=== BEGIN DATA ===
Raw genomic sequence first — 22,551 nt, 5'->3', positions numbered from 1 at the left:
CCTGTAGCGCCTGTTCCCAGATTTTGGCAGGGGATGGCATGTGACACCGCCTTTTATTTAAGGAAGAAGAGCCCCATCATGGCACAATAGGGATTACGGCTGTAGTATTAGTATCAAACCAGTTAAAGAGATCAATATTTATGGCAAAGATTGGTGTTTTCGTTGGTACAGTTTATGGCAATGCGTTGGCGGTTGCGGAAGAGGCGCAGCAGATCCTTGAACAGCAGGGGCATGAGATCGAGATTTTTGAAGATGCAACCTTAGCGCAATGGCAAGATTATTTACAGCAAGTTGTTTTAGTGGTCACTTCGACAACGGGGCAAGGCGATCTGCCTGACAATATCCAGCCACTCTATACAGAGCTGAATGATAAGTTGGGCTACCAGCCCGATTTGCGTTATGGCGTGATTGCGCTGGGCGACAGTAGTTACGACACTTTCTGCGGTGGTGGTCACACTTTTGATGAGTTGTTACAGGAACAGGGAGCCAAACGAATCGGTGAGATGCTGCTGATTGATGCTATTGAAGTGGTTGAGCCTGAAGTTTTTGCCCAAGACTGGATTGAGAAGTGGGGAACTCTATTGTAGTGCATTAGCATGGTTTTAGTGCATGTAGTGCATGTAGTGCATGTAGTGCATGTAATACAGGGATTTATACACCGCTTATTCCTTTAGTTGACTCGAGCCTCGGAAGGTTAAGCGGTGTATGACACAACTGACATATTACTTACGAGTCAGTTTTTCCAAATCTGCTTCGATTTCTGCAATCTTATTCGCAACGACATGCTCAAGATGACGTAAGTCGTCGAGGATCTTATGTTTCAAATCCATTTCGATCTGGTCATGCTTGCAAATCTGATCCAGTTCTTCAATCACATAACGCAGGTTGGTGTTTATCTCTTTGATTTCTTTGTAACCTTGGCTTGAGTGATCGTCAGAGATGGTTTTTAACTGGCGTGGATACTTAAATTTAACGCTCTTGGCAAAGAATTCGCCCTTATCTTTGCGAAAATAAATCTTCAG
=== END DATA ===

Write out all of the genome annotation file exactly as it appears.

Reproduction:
Raw genomic sequence first — 22,551 nt, 5'->3', positions numbered from 1 at the left:
CCTGTAGCGCCTGTTCCCAGATTTTGGCAGGGGATGGCATGTGACACCGCCTTTTATTTAAGGAAGAAGAGCCCCATCATGGCACAATAGGGATTACGGCTGTAGTATTAGTATCAAACCAGTTAAAGAGATCAATATTTATGGCAAAGATTGGTGTTTTCGTTGGTACAGTTTATGGCAATGCGTTGGCGGTTGCGGAAGAGGCGCAGCAGATCCTTGAACAGCAGGGGCATGAGATCGAGATTTTTGAAGATGCAACCTTAGCGCAATGGCAAGATTATTTACAGCAAGTTGTTTTAGTGGTCACTTCGACAACGGGGCAAGGCGATCTGCCTGACAATATCCAGCCACTCTATACAGAGCTGAATGATAAGTTGGGCTACCAGCCCGATTTGCGTTATGGCGTGATTGCGCTGGGCGACAGTAGTTACGACACTTTCTGCGGTGGTGGTCACACTTTTGATGAGTTGTTACAGGAACAGGGAGCCAAACGAATCGGTGAGATGCTGCTGATTGATGCTATTGAAGTGGTTGAGCCTGAAGTTTTTGCCCAAGACTGGATTGAGAAGTGGGGAACTCTATTGTAGTGCATTAGCATGGTTTTAGTGCATGTAGTGCATGTAGTGCATGTAGTGCATGTAATACAGGGATTTATACACCGCTTATTCCTTTAGTTGACTCGAGCCTCGGAAGGTTAAGCGGTGTATGACACAACTGACATATTACTTACGAGTCAGTTTTTCCAAATCTGCTTCGATTTCTGCAATCTTATTCGCAACGACATGCTCAAGATGACGTAAGTCGTCGAGGATCTTATGTTTCAAATCCATTTCGATCTGGTCATGCTTGCAAATCTGATCCAGTTCTTCAATCACATAACGCAGGTTGGTGTTTATCTCTTTGATTTCTTTGTAACCTTGGCTTGAGTGATCGTCAGAGATGGTTTTTAACTGGCGTGGATACTTAAATTTAACGCTCTTGGCAAAGAATTCGCCCTTATCTTTGCGAAAATAAATCTTCAG